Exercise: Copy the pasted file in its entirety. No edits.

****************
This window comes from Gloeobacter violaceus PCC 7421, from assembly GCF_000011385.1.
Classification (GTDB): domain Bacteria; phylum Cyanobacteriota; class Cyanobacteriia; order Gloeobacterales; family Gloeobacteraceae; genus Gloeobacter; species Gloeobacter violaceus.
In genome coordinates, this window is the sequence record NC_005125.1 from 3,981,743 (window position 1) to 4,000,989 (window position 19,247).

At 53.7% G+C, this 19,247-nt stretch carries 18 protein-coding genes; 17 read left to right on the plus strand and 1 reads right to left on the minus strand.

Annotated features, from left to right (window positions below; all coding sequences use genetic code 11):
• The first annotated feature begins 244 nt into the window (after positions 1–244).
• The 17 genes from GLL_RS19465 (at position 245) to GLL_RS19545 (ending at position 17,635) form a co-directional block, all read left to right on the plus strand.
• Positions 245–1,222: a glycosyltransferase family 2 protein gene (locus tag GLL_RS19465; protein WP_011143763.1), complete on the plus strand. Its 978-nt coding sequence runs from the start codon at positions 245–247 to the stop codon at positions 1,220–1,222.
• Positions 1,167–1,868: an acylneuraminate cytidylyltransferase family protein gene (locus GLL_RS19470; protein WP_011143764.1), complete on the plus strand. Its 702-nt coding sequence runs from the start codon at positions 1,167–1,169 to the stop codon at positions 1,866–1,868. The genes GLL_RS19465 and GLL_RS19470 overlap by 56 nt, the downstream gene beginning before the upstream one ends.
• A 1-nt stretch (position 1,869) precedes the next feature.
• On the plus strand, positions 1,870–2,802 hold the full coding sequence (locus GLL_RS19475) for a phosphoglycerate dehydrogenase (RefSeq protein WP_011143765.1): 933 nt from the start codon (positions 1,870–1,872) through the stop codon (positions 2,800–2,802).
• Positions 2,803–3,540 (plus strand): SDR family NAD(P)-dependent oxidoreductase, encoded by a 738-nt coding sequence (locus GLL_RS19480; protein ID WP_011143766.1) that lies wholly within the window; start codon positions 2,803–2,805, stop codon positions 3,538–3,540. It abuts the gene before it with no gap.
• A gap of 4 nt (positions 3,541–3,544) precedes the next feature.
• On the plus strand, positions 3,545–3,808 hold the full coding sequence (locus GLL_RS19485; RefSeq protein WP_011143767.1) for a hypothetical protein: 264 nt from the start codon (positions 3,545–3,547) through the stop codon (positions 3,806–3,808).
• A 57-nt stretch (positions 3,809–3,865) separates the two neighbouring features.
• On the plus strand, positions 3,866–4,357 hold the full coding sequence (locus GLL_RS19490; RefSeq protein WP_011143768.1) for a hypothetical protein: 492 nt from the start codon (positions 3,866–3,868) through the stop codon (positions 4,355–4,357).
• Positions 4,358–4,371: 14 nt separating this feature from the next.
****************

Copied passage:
This window comes from Gloeobacter violaceus PCC 7421, from assembly GCF_000011385.1.
Classification (GTDB): domain Bacteria; phylum Cyanobacteriota; class Cyanobacteriia; order Gloeobacterales; family Gloeobacteraceae; genus Gloeobacter; species Gloeobacter violaceus.
In genome coordinates, this window is the sequence record NC_005125.1 from 3,981,743 (window position 1) to 4,000,989 (window position 19,247).

At 53.7% G+C, this 19,247-nt stretch carries 18 protein-coding genes; 17 read left to right on the plus strand and 1 reads right to left on the minus strand.

Annotated features, from left to right (window positions below; all coding sequences use genetic code 11):
• The first annotated feature begins 244 nt into the window (after positions 1–244).
• The 17 genes from GLL_RS19465 (at position 245) to GLL_RS19545 (ending at position 17,635) form a co-directional block, all read left to right on the plus strand.
• Positions 245–1,222: a glycosyltransferase family 2 protein gene (locus tag GLL_RS19465; protein WP_011143763.1), complete on the plus strand. Its 978-nt coding sequence runs from the start codon at positions 245–247 to the stop codon at positions 1,220–1,222.
• Positions 1,167–1,868: an acylneuraminate cytidylyltransferase family protein gene (locus GLL_RS19470; protein WP_011143764.1), complete on the plus strand. Its 702-nt coding sequence runs from the start codon at positions 1,167–1,169 to the stop codon at positions 1,866–1,868. The genes GLL_RS19465 and GLL_RS19470 overlap by 56 nt, the downstream gene beginning before the upstream one ends.
• A 1-nt stretch (position 1,869) precedes the next feature.
• On the plus strand, positions 1,870–2,802 hold the full coding sequence (locus GLL_RS19475) for a phosphoglycerate dehydrogenase (RefSeq protein WP_011143765.1): 933 nt from the start codon (positions 1,870–1,872) through the stop codon (positions 2,800–2,802).
• Positions 2,803–3,540 (plus strand): SDR family NAD(P)-dependent oxidoreductase, encoded by a 738-nt coding sequence (locus GLL_RS19480; protein ID WP_011143766.1) that lies wholly within the window; start codon positions 2,803–2,805, stop codon positions 3,538–3,540. It abuts the gene before it with no gap.
• A gap of 4 nt (positions 3,541–3,544) precedes the next feature.
• On the plus strand, positions 3,545–3,808 hold the full coding sequence (locus GLL_RS19485; RefSeq protein WP_011143767.1) for a hypothetical protein: 264 nt from the start codon (positions 3,545–3,547) through the stop codon (positions 3,806–3,808).
• A 57-nt stretch (positions 3,809–3,865) separates the two neighbouring features.
• On the plus strand, positions 3,866–4,357 hold the full coding sequence (locus GLL_RS19490; RefSeq protein WP_011143768.1) for a hypothetical protein: 492 nt from the start codon (positions 3,866–3,868) through the stop codon (positions 4,355–4,357).
• Positions 4,358–4,371: 14 nt separating this feature from the next.